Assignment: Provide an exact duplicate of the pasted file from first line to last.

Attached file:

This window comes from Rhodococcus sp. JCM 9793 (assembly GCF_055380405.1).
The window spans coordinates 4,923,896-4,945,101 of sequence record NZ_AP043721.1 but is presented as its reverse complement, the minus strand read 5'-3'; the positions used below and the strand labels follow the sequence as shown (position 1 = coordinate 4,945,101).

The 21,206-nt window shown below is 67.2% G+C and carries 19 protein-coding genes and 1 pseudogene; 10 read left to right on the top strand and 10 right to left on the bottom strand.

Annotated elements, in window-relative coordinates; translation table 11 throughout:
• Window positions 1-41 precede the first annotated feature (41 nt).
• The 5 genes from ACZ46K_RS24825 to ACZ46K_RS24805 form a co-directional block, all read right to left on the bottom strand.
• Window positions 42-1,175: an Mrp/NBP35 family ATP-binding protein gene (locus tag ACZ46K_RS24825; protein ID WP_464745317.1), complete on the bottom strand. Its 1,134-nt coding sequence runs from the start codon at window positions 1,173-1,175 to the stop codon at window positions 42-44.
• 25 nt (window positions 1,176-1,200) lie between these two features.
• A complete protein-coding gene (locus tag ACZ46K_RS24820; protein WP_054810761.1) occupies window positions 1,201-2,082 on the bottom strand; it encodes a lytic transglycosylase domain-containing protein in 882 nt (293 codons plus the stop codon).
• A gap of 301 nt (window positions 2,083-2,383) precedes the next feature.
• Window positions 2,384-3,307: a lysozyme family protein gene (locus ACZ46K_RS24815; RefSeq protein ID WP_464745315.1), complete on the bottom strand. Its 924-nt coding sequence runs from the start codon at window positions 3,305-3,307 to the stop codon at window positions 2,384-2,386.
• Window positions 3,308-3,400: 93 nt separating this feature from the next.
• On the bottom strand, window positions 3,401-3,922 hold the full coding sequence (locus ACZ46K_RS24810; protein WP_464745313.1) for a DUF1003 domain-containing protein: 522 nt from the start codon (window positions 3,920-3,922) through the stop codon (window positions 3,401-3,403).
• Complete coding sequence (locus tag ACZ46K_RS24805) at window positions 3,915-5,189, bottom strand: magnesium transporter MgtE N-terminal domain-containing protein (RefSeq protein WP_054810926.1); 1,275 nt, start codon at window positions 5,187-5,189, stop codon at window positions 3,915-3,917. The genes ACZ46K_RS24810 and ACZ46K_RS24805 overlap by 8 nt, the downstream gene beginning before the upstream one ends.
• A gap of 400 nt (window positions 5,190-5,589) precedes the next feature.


This window comes from Rhodococcus sp. JCM 9793 (assembly GCF_055380405.1).
The window spans coordinates 4,923,896-4,945,101 of sequence record NZ_AP043721.1 but is presented as its reverse complement, the minus strand read 5'-3'; the positions used below and the strand labels follow the sequence as shown (position 1 = coordinate 4,945,101).

The 21,206-nt window shown below is 67.2% G+C and carries 19 protein-coding genes and 1 pseudogene; 10 read left to right on the top strand and 10 right to left on the bottom strand.

Annotated elements, in window-relative coordinates; translation table 11 throughout:
• Window positions 1-41 precede the first annotated feature (41 nt).
• The 5 genes from ACZ46K_RS24825 to ACZ46K_RS24805 form a co-directional block, all read right to left on the bottom strand.
• Window positions 42-1,175: an Mrp/NBP35 family ATP-binding protein gene (locus tag ACZ46K_RS24825; protein ID WP_464745317.1), complete on the bottom strand. Its 1,134-nt coding sequence runs from the start codon at window positions 1,173-1,175 to the stop codon at window positions 42-44.
• 25 nt (window positions 1,176-1,200) lie between these two features.
• A complete protein-coding gene (locus tag ACZ46K_RS24820; protein WP_054810761.1) occupies window positions 1,201-2,082 on the bottom strand; it encodes a lytic transglycosylase domain-containing protein in 882 nt (293 codons plus the stop codon).
• A gap of 301 nt (window positions 2,083-2,383) precedes the next feature.
• Window positions 2,384-3,307: a lysozyme family protein gene (locus ACZ46K_RS24815; RefSeq protein ID WP_464745315.1), complete on the bottom strand. Its 924-nt coding sequence runs from the start codon at window positions 3,305-3,307 to the stop codon at window positions 2,384-2,386.
• Window positions 3,308-3,400: 93 nt separating this feature from the next.
• On the bottom strand, window positions 3,401-3,922 hold the full coding sequence (locus ACZ46K_RS24810; protein WP_464745313.1) for a DUF1003 domain-containing protein: 522 nt from the start codon (window positions 3,920-3,922) through the stop codon (window positions 3,401-3,403).
• Complete coding sequence (locus tag ACZ46K_RS24805) at window positions 3,915-5,189, bottom strand: magnesium transporter MgtE N-terminal domain-containing protein (RefSeq protein WP_054810926.1); 1,275 nt, start codon at window positions 5,187-5,189, stop codon at window positions 3,915-3,917. The genes ACZ46K_RS24810 and ACZ46K_RS24805 overlap by 8 nt, the downstream gene beginning before the upstream one ends.
• A gap of 400 nt (window positions 5,190-5,589) precedes the next feature.